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Sea Otter Tech, Day 2: Team bikes, prototypes and custom-cut tires

It may be almost Easter, but day two at the Sea Otter Classic at Laguna Seca Raceway felt something like Christmas — a stroll around the grounds on Friday was all about the boys and their toys. Subaru-Gary Fisher racer Jeremy Horgan-Kobelski was feeling a little bit under the weather, but nevertheless took time to explain the development process behind his new Race Day Pro Caliber full-suspension bike. Giant may have had the least-attainable bike in the pits (it was more prototype than production), but Adam Craig seemed happy with it. He was also able to shed a little light on the new XTR

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By Matt Pacocha

Proud papa Travis Brown and his brown 69er

Proud papa Travis Brown and his brown 69er

Photo: Matt Pacocha

It may be almost Easter, but day two at the Sea Otter Classic at Laguna Seca Raceway felt something like Christmas — a stroll around the grounds on Friday was all about the boys and their toys.

Subaru-Gary Fisher racer Jeremy Horgan-Kobelski was feeling a little bit under the weather, but nevertheless took time to explain the development process behind his new Race Day Pro Caliber full-suspension bike.

Giant may have had the least-attainable bike in the pits (it was more prototype than production), but Adam Craig seemed happy with it. He was also able to shed a little light on the new XTR group and Fox’s new suspension bits.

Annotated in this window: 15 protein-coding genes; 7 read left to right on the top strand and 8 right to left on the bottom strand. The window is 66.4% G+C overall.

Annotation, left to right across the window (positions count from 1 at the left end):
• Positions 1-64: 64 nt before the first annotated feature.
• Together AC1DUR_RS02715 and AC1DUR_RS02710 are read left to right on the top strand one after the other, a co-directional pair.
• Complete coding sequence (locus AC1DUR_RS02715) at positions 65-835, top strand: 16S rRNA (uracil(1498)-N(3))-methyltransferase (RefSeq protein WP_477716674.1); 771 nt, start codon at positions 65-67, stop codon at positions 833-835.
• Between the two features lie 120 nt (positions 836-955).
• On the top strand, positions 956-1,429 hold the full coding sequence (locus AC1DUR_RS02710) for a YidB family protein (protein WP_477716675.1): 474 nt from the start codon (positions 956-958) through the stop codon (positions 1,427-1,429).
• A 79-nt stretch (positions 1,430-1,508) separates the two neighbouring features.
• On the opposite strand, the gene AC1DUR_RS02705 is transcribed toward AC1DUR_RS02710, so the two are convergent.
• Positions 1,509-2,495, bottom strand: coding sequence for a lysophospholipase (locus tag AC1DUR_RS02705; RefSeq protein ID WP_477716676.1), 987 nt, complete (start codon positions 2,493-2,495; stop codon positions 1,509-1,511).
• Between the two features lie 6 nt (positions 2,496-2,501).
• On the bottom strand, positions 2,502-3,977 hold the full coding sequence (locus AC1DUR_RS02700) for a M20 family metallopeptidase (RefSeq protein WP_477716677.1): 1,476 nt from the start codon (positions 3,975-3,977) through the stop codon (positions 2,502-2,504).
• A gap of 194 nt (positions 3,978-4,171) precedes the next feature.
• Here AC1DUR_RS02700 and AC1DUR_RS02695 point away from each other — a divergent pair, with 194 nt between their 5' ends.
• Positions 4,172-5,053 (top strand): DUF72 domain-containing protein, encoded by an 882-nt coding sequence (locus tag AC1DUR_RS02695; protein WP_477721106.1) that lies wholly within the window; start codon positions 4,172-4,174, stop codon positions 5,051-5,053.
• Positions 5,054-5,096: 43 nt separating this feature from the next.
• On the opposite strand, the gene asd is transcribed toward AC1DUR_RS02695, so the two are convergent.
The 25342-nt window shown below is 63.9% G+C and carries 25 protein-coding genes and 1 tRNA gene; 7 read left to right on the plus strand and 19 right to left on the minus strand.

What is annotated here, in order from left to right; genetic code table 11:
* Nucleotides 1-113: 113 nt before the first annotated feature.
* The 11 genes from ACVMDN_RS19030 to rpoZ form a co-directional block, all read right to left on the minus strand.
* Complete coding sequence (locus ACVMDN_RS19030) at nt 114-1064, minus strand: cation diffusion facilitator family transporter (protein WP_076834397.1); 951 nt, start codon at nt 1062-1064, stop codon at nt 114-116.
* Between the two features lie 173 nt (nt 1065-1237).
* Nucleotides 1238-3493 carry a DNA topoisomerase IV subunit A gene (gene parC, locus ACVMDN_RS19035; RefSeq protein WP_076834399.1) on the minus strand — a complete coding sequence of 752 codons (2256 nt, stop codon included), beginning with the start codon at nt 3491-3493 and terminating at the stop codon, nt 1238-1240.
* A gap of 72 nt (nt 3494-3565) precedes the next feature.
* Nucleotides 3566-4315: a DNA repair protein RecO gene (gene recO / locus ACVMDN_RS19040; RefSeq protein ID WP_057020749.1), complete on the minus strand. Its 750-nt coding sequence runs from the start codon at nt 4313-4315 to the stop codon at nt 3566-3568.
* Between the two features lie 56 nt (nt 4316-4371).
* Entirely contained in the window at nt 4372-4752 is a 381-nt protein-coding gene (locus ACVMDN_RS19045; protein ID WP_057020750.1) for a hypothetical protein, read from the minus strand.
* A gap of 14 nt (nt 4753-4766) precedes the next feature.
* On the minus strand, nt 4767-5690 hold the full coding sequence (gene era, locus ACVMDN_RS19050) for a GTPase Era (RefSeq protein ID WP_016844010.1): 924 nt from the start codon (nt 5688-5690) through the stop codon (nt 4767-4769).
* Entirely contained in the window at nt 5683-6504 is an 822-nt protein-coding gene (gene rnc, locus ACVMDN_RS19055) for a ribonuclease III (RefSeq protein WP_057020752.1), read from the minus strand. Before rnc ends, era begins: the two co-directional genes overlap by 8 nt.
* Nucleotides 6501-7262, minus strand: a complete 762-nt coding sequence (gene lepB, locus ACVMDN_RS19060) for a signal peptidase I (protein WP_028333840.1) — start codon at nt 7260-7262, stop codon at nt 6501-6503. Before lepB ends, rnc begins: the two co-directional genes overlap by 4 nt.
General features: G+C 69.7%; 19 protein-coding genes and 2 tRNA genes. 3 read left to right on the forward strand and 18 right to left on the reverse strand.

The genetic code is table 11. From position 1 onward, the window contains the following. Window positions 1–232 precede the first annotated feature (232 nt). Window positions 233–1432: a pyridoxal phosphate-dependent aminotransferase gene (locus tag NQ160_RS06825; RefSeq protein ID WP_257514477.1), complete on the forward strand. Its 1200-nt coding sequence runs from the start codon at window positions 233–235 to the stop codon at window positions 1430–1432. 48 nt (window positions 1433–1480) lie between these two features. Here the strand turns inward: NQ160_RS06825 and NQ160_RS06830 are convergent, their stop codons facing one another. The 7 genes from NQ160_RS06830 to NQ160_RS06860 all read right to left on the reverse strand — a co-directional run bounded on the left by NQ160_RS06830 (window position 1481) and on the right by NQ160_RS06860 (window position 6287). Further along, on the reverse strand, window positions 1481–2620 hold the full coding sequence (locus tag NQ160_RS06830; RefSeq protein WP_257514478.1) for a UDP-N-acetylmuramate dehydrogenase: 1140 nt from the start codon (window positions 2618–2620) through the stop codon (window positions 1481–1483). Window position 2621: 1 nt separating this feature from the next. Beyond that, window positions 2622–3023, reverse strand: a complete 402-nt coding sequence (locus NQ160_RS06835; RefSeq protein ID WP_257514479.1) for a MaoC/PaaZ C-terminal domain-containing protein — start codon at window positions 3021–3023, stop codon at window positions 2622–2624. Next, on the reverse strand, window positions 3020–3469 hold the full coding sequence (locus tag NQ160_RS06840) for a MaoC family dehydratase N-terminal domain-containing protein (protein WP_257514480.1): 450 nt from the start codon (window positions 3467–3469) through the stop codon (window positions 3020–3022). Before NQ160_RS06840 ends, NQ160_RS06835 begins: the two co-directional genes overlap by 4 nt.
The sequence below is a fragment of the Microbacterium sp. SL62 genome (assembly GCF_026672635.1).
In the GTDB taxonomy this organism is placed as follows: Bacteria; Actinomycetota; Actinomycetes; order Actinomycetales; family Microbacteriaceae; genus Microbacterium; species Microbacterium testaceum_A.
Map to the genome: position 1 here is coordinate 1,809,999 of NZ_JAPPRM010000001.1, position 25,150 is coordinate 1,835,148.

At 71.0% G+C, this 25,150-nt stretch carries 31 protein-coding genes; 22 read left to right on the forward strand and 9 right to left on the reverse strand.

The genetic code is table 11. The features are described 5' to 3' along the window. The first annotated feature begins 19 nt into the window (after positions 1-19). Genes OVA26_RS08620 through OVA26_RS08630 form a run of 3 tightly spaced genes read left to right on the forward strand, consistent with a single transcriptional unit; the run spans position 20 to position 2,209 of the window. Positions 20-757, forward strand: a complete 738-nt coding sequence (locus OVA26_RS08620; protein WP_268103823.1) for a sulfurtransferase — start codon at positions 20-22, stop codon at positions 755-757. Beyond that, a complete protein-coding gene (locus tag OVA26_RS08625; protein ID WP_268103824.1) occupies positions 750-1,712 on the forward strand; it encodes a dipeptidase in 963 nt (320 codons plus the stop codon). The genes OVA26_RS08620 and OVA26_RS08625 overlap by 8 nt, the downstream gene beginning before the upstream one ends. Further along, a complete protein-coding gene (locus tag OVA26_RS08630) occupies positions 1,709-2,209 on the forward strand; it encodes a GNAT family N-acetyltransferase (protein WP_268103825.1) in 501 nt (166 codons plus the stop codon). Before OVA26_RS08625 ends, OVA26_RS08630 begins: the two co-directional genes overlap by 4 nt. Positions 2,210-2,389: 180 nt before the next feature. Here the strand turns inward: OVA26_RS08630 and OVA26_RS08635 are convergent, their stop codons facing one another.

Over at the Maxxis truck, team mechanic Gary Wolfe was polishing Geoff Kabush’s Nitrous and John Kirkcaldie’s High Line, a freeride bike built up especially for Sea Otter’s pedaling-intensive downhill course.

Trek R&D honch’ Travis Brown was beaming like a proud papa with his new 69er, featuring a 29-inch front wheel and 26-inch rear wheel. The pre-production prototype was anodized the appropriate color – brown. Trek also formally introduced a new full-suspension bike, the Top Fuel 8 an alloy Top Fuel.

Of course, it seems someone always has to work on the holiday. That’s where we found Michelin event manager Ralph Cronin, plodding away at one of the more tedious jobs on the circuit — custom-cutting downhill tires.

Fisher's Race Days

Fisher’s Race Days

Photo: Matt Pacocha

Gary Fisher’s bike for JHK
After a mechanical hampered his performance at the World Cup opener on the Caribbean island of Curaçao, Horgan-Kobelski showed up to Sea Otter feeling a little under the weather. He’s out of the cross-country omnium, but hoping to start Sunday’s cross-country race where there are UCI points up for grabs.